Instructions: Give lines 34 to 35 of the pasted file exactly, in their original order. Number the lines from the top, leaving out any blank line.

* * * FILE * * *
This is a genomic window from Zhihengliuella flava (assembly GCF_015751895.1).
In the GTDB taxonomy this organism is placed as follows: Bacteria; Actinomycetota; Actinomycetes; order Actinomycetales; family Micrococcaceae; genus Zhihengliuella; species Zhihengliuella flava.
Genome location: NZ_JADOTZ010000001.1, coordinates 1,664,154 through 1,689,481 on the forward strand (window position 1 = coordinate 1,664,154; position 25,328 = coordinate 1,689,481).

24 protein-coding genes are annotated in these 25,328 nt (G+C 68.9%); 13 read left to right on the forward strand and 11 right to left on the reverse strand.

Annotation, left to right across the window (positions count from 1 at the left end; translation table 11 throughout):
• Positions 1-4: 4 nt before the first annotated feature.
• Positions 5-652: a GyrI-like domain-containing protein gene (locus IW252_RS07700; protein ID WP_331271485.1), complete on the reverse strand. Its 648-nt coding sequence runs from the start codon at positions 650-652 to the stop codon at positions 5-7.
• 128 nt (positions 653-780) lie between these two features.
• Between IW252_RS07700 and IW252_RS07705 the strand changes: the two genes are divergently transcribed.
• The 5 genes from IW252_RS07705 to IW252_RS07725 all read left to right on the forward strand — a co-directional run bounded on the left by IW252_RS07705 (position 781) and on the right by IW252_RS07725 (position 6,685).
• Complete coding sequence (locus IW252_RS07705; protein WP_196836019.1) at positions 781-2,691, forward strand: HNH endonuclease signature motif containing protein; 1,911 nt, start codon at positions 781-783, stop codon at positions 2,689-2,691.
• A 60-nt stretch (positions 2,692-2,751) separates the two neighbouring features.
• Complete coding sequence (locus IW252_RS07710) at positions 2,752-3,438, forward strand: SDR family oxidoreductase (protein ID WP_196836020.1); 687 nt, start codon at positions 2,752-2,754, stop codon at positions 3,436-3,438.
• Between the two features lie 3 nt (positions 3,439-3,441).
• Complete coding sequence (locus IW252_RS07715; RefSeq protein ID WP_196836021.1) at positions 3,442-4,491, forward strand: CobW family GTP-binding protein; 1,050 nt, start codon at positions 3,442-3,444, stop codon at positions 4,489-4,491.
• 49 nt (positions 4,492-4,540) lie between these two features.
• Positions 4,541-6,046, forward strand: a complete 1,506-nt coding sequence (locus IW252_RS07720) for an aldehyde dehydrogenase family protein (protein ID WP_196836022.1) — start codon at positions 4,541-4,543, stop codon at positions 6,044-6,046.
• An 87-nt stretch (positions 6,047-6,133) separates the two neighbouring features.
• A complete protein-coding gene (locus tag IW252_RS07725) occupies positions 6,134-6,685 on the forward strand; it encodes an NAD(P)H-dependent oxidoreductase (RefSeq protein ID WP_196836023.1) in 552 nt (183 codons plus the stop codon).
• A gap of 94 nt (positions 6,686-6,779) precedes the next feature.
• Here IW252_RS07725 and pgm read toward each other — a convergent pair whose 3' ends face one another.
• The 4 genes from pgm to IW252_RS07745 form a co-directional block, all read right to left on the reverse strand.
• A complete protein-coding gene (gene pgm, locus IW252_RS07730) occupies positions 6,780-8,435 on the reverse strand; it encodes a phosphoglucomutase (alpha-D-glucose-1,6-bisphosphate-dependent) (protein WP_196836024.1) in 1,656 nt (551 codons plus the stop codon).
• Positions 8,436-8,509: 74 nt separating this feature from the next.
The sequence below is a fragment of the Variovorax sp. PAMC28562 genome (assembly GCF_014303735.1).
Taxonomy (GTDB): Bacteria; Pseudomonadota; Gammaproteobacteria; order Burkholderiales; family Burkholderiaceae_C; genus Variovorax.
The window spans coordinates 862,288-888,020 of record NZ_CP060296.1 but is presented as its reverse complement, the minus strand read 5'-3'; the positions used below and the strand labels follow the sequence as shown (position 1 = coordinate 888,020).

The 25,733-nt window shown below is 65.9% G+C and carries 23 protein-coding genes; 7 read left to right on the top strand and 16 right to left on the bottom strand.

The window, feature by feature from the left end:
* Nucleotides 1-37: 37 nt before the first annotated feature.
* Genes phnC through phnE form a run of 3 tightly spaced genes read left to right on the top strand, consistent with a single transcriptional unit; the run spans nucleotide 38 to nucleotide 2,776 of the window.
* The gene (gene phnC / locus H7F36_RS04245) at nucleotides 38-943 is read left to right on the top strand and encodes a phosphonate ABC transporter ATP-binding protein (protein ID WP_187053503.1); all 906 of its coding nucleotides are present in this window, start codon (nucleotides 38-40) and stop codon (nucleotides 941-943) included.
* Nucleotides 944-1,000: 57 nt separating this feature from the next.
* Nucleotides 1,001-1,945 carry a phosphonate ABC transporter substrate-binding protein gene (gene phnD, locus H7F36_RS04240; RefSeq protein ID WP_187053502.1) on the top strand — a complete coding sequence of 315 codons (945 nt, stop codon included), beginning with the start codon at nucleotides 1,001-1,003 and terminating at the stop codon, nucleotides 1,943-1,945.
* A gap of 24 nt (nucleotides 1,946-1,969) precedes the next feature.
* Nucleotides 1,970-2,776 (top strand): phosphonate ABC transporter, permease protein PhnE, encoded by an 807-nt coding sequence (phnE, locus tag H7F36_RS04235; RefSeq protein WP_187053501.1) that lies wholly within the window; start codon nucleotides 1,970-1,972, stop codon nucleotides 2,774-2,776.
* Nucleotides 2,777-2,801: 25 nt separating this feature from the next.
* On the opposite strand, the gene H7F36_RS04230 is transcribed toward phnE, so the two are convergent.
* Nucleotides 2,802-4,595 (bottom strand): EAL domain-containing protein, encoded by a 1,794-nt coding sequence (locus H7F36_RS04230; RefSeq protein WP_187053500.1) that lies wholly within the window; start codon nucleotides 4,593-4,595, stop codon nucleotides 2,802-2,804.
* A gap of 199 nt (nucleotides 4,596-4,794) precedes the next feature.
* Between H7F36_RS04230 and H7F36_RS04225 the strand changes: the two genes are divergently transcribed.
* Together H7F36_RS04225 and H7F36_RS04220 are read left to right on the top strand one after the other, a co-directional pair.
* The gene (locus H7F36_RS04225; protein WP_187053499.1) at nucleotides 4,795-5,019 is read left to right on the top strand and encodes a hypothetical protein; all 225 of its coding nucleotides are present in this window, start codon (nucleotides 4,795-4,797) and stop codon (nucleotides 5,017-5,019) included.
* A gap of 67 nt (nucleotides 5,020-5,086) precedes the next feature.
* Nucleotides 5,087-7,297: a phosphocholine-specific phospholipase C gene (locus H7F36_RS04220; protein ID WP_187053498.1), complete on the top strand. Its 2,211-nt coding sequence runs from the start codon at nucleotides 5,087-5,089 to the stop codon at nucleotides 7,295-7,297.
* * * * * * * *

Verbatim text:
* Nucleotides 1,001-1,945 carry a phosphonate ABC transporter substrate-binding protein gene (gene phnD, locus H7F36_RS04240; RefSeq protein ID WP_187053502.1) on the top strand — a complete coding sequence of 315 codons (945 nt, stop codon included), beginning with the start codon at nucleotides 1,001-1,003 and terminating at the stop codon, nucleotides 1,943-1,945.
* A gap of 24 nt (nucleotides 1,946-1,969) precedes the next feature.